Food often taken for granted when supplied in abundance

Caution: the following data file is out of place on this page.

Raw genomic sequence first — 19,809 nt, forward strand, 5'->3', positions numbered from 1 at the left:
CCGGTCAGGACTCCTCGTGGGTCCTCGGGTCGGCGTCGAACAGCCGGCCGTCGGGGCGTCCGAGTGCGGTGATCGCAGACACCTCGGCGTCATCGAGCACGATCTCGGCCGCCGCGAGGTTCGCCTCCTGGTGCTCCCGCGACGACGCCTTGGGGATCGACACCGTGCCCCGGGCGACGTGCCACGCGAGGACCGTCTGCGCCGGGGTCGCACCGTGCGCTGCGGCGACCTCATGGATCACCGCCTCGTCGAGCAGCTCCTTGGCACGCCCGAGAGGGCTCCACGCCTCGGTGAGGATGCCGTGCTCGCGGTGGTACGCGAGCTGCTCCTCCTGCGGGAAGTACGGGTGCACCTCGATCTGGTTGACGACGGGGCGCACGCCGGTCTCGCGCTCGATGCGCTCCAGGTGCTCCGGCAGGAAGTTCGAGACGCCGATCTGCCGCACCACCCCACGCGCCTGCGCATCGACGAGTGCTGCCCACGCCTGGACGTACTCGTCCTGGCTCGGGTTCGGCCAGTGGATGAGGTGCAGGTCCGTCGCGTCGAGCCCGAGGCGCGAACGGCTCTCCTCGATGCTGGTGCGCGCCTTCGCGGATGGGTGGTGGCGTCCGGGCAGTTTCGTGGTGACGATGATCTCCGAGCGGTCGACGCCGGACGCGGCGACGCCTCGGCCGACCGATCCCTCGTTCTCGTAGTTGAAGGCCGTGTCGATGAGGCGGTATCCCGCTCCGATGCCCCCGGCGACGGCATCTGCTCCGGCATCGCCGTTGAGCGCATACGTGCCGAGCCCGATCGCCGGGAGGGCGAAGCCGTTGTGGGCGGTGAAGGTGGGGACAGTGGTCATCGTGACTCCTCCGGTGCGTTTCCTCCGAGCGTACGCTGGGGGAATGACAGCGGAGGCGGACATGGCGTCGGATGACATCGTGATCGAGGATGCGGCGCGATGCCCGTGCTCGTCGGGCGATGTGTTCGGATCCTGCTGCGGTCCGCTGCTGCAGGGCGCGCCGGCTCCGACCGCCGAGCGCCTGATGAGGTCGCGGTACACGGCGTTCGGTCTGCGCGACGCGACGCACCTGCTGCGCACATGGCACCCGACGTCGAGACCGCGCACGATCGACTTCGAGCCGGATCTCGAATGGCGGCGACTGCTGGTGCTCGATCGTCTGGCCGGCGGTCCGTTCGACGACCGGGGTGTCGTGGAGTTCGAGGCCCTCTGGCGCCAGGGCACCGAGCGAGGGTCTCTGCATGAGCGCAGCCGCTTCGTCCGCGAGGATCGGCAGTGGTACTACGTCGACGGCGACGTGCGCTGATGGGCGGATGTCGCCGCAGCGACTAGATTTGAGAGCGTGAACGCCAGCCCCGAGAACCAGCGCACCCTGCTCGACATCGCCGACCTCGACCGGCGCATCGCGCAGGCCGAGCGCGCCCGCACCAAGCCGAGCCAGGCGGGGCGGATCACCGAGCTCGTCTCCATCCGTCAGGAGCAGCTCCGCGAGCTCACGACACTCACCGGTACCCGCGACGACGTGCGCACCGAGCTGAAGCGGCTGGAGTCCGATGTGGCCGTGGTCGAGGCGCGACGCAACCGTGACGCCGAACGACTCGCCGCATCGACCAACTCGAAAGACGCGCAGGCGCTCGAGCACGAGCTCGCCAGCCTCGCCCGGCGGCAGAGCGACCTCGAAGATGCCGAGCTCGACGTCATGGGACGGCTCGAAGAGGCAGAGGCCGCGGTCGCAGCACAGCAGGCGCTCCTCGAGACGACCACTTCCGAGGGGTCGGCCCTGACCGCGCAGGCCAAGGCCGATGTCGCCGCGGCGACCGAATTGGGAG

When you’re eating on a dollar a day, it’s impossible not to notice a few things. We think about food all the time. Whether we were consuming it or coveting it, food was always on our minds. Going in, we thought food would become a smaller part of our lives, but it actually became bigger. When you have something, it’s easy to forget about it, but once it’s gone, it’s all you can think about. For our experiment, we each allowed ourselves $1 a day to purchase meals. We did not take any handouts or free food. We did allow ourselves one free meal, and we also took one day off to keep ourselves motivated. While eating on a very minimal budget, we learned where to shop to stretch our dollar. We found ALDI and Kroger to have the most reasonable prices. We also found living on a budget comes with sacrifices. Ours were nutrition and taste. We gave up healthy foods and foods we like to simply eat more. When you only have one dollar to spend, how much you have to eat means a whole lot more than what you’re eating. Instead of coffee, fruit, wheat bread and chocolate, we had to settle for Ramen, white bread and water. We also had to give up the social side of eating. Before our experiment, we didn’t realize how intertwined eating and hanging out are. Grabbing lunch with friends or going out for ice cream were out of the question. Instead we had to learn to pack our lunches and turn down invitations. If our experiment taught us one thing, it is sympathy for those who truly do not have enough to eat. Our experiment was short, and we knew the whole time it would end, but there are people who live like that every day. But even though it was hard, and we would never want to live like that all the time, we did learn that it is possible. It’s not healthy or ideal, but it can be done. And if it’s possible to live on $1 a day, then maybe we’re spending too much on food and not enough on others. Maybe we should eat a little less and give a little more.